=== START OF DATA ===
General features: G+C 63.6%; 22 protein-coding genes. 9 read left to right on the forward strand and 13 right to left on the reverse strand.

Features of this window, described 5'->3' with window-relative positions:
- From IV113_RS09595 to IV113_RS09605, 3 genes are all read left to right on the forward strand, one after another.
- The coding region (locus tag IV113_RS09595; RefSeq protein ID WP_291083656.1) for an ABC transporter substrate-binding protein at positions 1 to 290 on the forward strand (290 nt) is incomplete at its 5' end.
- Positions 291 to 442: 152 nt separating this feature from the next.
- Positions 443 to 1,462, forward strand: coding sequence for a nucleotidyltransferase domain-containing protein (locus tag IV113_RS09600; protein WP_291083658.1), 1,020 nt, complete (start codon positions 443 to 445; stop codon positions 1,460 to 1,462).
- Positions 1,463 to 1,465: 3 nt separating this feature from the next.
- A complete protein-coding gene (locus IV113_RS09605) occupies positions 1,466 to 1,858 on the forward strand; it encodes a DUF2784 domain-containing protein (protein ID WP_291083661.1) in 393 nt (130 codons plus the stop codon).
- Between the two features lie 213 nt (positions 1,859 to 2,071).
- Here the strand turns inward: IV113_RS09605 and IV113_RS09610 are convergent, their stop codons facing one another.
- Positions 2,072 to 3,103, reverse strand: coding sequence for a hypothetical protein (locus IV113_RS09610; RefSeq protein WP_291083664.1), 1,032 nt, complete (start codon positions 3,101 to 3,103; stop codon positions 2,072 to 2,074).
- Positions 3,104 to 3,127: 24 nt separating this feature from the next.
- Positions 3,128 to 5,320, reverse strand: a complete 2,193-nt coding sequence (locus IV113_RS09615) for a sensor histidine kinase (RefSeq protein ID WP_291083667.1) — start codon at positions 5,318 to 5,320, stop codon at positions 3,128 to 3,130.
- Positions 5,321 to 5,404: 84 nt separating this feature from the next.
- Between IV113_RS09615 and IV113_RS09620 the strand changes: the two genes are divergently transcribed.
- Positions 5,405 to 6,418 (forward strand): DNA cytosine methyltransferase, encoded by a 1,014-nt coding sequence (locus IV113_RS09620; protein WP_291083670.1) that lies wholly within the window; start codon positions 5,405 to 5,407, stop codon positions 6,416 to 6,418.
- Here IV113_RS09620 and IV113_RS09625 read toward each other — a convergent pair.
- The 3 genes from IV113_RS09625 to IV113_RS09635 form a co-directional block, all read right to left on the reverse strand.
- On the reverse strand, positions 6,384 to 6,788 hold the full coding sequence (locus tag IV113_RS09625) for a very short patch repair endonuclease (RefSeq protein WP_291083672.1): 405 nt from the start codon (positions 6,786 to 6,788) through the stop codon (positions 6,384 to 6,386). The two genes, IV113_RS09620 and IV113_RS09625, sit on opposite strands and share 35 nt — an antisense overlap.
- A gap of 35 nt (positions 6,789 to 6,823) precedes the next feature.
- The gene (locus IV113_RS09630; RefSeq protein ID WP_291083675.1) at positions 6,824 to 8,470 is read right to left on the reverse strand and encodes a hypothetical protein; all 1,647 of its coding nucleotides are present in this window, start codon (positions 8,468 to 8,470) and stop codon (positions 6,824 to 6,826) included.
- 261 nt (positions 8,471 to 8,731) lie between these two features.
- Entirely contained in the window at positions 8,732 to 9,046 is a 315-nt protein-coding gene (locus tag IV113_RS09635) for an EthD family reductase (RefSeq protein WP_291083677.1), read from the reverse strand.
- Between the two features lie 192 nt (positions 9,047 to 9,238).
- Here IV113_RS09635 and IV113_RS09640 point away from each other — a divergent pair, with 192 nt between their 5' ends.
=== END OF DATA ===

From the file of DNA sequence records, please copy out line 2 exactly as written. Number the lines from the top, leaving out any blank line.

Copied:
Features of this window, described 5'->3' with window-relative positions: